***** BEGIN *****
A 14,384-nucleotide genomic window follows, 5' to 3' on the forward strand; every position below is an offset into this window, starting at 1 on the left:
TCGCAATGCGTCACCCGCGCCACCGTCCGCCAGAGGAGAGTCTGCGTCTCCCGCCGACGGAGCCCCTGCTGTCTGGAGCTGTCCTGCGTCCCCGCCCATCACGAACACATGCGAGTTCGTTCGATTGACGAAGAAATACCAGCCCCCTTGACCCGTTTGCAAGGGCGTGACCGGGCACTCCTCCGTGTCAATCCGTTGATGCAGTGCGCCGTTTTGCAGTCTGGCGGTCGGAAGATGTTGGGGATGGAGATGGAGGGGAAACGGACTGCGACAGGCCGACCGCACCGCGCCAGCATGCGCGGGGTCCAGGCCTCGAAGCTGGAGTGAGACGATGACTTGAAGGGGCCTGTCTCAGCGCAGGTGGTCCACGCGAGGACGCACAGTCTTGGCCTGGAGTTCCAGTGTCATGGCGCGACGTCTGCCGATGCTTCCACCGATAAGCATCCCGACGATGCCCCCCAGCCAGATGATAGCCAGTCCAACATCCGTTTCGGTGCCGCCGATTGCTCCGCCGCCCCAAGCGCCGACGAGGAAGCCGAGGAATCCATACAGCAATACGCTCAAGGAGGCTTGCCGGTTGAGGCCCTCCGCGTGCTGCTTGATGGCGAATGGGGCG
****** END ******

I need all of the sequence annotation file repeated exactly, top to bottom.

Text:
A 14,384-nucleotide genomic window follows, 5' to 3' on the forward strand; every position below is an offset into this window, starting at 1 on the left:
TCGCAATGCGTCACCCGCGCCACCGTCCGCCAGAGGAGAGTCTGCGTCTCCCGCCGACGGAGCCCCTGCTGTCTGGAGCTGTCCTGCGTCCCCGCCCATCACGAACACATGCGAGTTCGTTCGATTGACGAAGAAATACCAGCCCCCTTGACCCGTTTGCAAGGGCGTGACCGGGCACTCCTCCGTGTCAATCCGTTGATGCAGTGCGCCGTTTTGCAGTCTGGCGGTCGGAAGATGTTGGGGATGGAGATGGAGGGGAAACGGACTGCGACAGGCCGACCGCACCGCGCCAGCATGCGCGGGGTCCAGGCCTCGAAGCTGGAGTGAGACGATGACTTGAAGGGGCCTGTCTCAGCGCAGGTGGTCCACGCGAGGACGCACAGTCTTGGCCTGGAGTTCCAGTGTCATGGCGCGACGTCTGCCGATGCTTCCACCGATAAGCATCCCGACGATGCCCCCCAGCCAGATGATAGCCAGTCCAACATCCGTTTCGGTGCCGCCGATTGCTCCGCCGCCCCAAGCGCCGACGAGGAAGCCGAGGAATCCATACAGCAATACGCTCAAGGAGGCTTGCCGGTTGAGGCCCTCCGCGTGCTGCTTGATGGCGAATGGGGCG